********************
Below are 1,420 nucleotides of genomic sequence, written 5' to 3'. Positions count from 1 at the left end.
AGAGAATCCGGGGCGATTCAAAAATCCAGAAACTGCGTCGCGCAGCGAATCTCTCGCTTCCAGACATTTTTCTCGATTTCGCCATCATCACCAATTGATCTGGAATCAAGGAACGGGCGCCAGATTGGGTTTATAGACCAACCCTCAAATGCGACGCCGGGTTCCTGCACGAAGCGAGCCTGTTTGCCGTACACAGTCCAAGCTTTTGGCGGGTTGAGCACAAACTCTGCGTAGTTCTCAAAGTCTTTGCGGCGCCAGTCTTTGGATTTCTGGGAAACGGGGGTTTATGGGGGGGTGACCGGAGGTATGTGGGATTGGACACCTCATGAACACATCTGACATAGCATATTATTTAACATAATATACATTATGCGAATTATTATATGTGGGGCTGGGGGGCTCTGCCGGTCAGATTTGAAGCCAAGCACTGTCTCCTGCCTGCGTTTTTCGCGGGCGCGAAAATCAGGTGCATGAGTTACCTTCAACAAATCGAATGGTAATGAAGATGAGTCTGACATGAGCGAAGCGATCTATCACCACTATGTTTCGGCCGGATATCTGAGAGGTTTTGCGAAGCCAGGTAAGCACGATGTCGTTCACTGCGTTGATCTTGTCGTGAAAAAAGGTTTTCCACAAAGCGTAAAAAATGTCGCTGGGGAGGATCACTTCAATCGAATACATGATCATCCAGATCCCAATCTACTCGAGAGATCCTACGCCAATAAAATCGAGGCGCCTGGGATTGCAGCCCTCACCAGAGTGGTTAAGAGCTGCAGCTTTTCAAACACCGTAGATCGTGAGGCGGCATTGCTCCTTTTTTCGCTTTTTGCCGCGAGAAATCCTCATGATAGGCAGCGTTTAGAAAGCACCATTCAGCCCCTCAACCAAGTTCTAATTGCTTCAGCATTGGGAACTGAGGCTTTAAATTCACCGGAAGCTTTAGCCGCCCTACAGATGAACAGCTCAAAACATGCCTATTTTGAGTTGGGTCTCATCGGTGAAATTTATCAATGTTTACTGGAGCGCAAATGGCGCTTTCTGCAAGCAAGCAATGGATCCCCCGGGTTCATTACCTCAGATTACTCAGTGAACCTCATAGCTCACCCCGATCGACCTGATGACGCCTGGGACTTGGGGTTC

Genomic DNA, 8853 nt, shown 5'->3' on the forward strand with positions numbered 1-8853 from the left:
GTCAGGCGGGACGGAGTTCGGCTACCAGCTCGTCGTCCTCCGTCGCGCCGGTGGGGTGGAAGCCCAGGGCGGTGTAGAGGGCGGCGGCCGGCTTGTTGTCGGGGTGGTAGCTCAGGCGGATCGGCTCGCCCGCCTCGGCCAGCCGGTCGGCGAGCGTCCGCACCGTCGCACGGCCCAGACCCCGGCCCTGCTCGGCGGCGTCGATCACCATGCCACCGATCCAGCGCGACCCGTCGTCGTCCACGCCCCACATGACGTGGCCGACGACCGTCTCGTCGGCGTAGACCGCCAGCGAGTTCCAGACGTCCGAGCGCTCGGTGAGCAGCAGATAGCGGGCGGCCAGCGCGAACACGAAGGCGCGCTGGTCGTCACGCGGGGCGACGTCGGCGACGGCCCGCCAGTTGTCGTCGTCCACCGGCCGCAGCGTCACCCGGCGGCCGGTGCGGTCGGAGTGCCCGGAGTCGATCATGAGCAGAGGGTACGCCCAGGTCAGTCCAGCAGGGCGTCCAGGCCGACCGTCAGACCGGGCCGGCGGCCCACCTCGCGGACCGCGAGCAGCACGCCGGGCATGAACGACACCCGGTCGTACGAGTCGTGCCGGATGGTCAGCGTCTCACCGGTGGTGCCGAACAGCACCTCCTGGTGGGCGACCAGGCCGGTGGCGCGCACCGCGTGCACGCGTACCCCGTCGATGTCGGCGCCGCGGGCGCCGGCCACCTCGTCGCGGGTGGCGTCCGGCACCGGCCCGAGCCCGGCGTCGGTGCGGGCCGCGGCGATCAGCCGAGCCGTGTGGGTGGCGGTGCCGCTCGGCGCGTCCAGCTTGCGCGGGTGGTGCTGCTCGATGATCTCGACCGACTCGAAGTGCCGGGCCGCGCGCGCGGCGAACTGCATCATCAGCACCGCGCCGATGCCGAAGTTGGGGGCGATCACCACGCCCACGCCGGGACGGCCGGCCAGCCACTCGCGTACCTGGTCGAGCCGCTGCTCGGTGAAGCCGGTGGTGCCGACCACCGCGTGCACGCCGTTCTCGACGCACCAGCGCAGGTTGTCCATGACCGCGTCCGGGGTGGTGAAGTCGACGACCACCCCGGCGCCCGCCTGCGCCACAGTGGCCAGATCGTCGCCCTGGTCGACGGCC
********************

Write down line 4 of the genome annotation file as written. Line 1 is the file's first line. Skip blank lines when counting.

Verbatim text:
GTCAGGCGGGACGGAGTTCGGCTACCAGCTCGTCGTCCTCCGTCGCGCCGGTGGGGTGGAAGCCCAGGGCGGTGTAGAGGGCGGCGGCCGGCTTGTTGTCGGGGTGGTAGCTCAGGCGGATCGGCTCGCCCGCCTCGGCCAGCCGGTCGGCGAGCGTCCGCACCGTCGCACGGCCCAGACCCCGGCCCTGCTCGGCGGCGTCGATCACCATGCCACCGATCCAGCGCGACCCGTCGTCGTCCACGCCCCACATGACGTGGCCGACGACCGTCTCGTCGGCGTAGACCGCCAGCGAGTTCCAGACGTCCGAGCGCTCGGTGAGCAGCAGATAGCGGGCGGCCAGCGCGAACACGAAGGCGCGCTGGTCGTCACGCGGGGCGACGTCGGCGACGGCCCGCCAGTTGTCGTCGTCCACCGGCCGCAGCGTCACCCGGCGGCCGGTGCGGTCGGAGTGCCCGGAGTCGATCATGAGCAGAGGGTACGCCCAGGTCAGTCCAGCAGGGCGTCCAGGCCGACCGTCAGACCGGGCCGGCGGCCCACCTCGCGGACCGCGAGCAGCACGCCGGGCATGAACGACACCCGGTCGTACGAGTCGTGCCGGATGGTCAGCGTCTCACCGGTGGTGCCGAACAGCACCTCCTGGTGGGCGACCAGGCCGGTGGCGCGCACCGCGTGCACGCGTACCCCGTCGATGTCGGCGCCGCGGGCGCCGGCCACCTCGTCGCGGGTGGCGTCCGGCACCGGCCCGAGCCCGGCGTCGGTGCGGGCCGCGGCGATCAGCCGAGCCGTGTGGGTGGCGGTGCCGCTCGGCGCGTCCAGCTTGCGCGGGTGGTGCTGCTCGATGATCTCGACCGACTCGAAGTGCCGGGCCGCGCGCGCGGCGAACTGCATCATCAGCACCGCGCCGATGCCGAAGTTGGGGGCGATCACCACGCCCACGCCGGGACGGCCGGCCAGCCACTCGCGTACCTGGTCGAGCCGCTGCTCGGTGAAGCCGGTGGTGCCGACCACCGCGTGCACGCCGTTCTCGACGCACCAGCGCAGGTTGTCCATGACCGCGTCCGGGGTGGTGAAGTCGACGACCACCCCGGCGCCCGCCTGCGCCACAGTGGCCAGATCGTCGCCCTGGTCGACGGCC